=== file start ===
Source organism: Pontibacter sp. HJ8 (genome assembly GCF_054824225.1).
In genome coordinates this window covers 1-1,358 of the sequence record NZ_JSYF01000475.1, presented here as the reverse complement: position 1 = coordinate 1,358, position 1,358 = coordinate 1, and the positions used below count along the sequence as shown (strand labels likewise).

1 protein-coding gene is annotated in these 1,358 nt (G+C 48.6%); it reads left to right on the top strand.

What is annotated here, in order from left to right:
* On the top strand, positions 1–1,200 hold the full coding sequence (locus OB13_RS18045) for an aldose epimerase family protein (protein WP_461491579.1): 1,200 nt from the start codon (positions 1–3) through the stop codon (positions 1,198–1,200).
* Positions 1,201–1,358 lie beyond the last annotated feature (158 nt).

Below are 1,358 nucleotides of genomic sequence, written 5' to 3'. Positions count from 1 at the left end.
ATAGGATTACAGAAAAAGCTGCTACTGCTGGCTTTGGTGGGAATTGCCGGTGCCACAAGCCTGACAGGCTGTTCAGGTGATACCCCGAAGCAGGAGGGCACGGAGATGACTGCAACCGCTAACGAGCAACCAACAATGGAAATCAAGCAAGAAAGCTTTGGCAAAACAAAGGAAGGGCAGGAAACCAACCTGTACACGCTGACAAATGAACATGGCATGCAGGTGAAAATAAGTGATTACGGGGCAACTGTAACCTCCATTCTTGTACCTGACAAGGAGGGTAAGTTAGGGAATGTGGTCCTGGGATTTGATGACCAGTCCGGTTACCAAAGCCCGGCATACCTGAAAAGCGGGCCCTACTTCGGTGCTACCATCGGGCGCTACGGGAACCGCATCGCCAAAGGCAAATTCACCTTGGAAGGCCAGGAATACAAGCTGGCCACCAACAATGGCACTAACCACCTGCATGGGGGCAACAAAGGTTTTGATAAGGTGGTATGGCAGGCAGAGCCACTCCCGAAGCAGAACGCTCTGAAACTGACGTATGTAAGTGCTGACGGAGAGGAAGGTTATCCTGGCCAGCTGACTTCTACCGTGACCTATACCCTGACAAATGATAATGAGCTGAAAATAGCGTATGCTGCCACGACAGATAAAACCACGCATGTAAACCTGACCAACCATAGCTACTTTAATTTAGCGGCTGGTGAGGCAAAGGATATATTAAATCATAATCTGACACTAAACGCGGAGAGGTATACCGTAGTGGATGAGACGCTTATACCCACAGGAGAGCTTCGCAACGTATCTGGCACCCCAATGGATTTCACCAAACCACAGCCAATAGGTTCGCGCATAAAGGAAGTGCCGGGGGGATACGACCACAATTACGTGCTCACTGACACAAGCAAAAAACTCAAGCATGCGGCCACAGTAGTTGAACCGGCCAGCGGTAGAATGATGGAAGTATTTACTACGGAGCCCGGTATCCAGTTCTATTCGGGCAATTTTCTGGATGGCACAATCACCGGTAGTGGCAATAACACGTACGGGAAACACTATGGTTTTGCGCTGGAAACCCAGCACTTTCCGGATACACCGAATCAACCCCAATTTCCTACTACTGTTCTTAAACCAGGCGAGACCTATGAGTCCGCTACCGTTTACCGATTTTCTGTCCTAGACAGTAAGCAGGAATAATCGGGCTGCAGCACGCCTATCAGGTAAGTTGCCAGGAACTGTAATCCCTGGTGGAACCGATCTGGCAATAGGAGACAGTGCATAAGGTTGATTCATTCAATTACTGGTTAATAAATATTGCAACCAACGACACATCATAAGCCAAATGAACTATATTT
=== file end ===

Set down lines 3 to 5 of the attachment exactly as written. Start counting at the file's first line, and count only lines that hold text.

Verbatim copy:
1 protein-coding gene is annotated in these 1,358 nt (G+C 48.6%); it reads left to right on the top strand.

What is annotated here, in order from left to right:
* On the top strand, positions 1–1,200 hold the full coding sequence (locus OB13_RS18045) for an aldose epimerase family protein (protein WP_461491579.1): 1,200 nt from the start codon (positions 1–3) through the stop codon (positions 1,198–1,200).